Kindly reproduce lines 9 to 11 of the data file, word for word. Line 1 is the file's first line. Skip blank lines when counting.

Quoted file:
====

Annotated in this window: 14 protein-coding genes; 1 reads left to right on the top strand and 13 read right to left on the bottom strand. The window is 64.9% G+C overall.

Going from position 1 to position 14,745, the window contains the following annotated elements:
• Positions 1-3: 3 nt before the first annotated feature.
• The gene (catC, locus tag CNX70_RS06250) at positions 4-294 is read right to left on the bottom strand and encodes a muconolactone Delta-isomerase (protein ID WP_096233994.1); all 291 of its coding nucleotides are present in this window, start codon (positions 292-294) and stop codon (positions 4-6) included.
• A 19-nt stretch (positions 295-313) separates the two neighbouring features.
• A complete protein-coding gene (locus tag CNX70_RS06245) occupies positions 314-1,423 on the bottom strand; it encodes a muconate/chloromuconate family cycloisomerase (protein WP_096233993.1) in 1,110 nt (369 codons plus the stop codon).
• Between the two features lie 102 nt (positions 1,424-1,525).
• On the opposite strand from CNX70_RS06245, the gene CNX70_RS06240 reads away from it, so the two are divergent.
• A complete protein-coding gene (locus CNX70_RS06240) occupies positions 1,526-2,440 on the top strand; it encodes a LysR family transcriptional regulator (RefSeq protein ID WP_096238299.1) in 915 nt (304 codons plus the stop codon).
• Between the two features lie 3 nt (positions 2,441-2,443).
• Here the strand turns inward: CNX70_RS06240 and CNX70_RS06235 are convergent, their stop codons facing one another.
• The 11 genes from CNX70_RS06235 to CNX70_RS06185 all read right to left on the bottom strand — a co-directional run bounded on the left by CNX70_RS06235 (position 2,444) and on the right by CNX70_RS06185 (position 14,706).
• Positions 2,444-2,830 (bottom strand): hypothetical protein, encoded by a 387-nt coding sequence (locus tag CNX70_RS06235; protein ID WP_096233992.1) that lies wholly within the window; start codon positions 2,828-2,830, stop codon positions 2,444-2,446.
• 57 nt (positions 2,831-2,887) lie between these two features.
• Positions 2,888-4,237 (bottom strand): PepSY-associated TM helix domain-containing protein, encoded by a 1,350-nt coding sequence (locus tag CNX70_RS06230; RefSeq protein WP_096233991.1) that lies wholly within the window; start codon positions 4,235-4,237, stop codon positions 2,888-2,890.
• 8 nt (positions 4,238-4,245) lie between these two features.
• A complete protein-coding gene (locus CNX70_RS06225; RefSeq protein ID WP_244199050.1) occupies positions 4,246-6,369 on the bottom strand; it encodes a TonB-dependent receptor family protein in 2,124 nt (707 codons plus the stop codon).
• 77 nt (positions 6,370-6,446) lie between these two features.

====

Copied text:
• A complete protein-coding gene (locus CNX70_RS06240) occupies positions 1,526-2,440 on the top strand; it encodes a LysR family transcriptional regulator (RefSeq protein ID WP_096238299.1) in 915 nt (304 codons plus the stop codon).
• Between the two features lie 3 nt (positions 2,441-2,443).
• Here the strand turns inward: CNX70_RS06240 and CNX70_RS06235 are convergent, their stop codons facing one another.